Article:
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On this day in music history: April 24, 1976 - “Livin’ For The Weekend” by The O'Jays hits #1 on the Billboard R&B singles chart for 2 weeks, also peaking at #20 on the Hot 100 on the same date. Written by Kenny Gamble, Leon Huff, and Cary Gilbert, it is the fifth chart topping single for the R&B vocal trio from Canton, OH. Following up their previous smash, the R&B chart topping top five crossover smash “I Love Music”, The O'Jays will continue their hitmaking streak with the second single from their fourth studio album “Family Reunion”. The songs’ arresting dual slow and fast tempo shifts will create a sensation on the dance floor and will quickly become a favorite in clubs even before it is issued as a single. During the song’s run on the charts, original member William Powell will be diagnosed with cancer and be forced to retire from performing with the group on stage. However, he will continue to sing, making his final appearance on The O'Jays next album “Message In The Music”, released in late 1976. Powell will pass away on May 26, 1977 at the age of thirty five. Powell’s stage replacement, Sammy Strain (formerly of Little Anthony & The Imperials) will become a full fledged member of the group in mid 1977.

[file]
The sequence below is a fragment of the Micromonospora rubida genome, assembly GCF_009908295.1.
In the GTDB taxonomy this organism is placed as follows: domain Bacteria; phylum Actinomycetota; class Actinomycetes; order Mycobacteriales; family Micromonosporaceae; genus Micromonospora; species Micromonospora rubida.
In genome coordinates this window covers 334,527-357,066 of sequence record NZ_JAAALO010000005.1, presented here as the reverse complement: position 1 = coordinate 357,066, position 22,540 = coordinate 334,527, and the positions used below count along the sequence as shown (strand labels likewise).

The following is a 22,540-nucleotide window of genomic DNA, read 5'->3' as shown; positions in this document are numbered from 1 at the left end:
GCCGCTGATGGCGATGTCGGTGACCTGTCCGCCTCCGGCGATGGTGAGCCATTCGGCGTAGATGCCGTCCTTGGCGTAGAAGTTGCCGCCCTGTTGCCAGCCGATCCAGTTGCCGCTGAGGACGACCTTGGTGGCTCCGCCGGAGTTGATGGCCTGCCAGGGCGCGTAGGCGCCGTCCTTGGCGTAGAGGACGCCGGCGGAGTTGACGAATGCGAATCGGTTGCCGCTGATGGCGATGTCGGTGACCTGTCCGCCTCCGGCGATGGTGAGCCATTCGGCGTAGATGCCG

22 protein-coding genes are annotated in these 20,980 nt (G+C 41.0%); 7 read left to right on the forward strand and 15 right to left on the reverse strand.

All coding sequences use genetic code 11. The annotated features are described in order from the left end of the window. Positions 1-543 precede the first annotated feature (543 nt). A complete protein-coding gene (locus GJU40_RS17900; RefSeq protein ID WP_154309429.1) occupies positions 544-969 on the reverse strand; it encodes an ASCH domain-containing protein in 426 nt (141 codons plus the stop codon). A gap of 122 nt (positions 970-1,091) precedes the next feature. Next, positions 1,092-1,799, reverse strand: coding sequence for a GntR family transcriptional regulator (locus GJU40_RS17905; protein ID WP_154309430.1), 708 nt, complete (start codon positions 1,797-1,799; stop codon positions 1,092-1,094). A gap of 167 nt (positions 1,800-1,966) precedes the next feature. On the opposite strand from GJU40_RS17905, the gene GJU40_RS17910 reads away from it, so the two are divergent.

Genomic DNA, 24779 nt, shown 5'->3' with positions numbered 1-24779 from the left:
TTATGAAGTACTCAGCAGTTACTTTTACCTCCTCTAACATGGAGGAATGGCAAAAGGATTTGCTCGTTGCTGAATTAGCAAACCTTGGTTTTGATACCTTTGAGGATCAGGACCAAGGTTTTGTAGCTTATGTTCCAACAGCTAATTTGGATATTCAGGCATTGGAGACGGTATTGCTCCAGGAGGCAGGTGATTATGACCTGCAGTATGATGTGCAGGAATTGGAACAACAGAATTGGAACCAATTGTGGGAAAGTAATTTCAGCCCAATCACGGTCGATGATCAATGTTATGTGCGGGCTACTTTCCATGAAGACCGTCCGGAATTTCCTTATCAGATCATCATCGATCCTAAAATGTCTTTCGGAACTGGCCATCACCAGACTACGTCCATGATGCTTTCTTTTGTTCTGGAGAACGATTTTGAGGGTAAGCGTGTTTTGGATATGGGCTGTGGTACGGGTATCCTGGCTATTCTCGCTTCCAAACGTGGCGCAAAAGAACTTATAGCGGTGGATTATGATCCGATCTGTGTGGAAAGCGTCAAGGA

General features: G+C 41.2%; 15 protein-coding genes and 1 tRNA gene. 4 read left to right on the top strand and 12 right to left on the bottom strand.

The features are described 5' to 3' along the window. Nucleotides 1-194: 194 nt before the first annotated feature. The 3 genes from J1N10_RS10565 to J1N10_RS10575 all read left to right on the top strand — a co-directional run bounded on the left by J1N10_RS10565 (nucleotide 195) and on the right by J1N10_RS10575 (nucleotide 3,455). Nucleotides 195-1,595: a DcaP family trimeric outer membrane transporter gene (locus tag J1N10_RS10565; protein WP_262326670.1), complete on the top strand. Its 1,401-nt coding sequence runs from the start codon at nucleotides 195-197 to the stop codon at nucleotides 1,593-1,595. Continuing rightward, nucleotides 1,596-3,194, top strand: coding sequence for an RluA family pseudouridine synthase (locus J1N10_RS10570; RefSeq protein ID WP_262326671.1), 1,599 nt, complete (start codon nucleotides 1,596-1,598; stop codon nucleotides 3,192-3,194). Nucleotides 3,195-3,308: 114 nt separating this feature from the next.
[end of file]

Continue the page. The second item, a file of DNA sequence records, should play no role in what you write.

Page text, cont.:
Opening with elegant, gentle piano, Ta-ku’s Love Again is an obvious swooner from the get go. The Australian producer’s new single is a sensual collaboration with JMSN and Sango from his forthcoming EP, Songs To Make Up To. Looks like he meant it with the EP name. Love Again is a sugary concoction full of soulful R&B and gospel passion. I’d forgive near anything if this were crooned to me in person. Smooth, real smooth, guys. The new EP will be out on June 12.

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On this day in music history: April 24, 1959 - “There Goes My Baby” by The Drifters is released. Written by Benjamin Nelson (Ben E. King), Lover Patterson, George Treadwell, Jerry Leiber and Mike Stoller, it is the first single featuring the second incarnation of the legendary R&B/doo-wop vocal group. The transition in group personnel takes place when The Drifters manager George Treadwell (former husband and manager of jazz singer Sarah Vaughan) fires the remaining original members after clashes over money and musical direction. Treadwell will replace them with a group of singers formerly known as The 5 Crowns, drafting them to become the new line up of The Drifters. For their first release as The Drifters, they will record “There Goes My Baby” with the songwriting and production team of Jerry Leiber and Mike Stoller. The track is recorded on March 6, 1959 at Atlantic Studios in New York City, marking the first appearance of new lead singer Ben E. King. Leiber and Stoller’s groundbreaking use of strings and other orchestral instruments will change the face of R&B and pop music, going on to influence many songwriters and producers in the years that follow. Producer and songwriter Phil Spector will site the song as a major influence for his “Wall Of Sound” production technique. “There Goes My Baby” will spend one week at #1 on the Billboard R&B singles chart on July 27, 1959, peaking at #2 on the Hot 100 on August 17, 1959, and is inducted into the Grammy Hall Of Fame in 1998.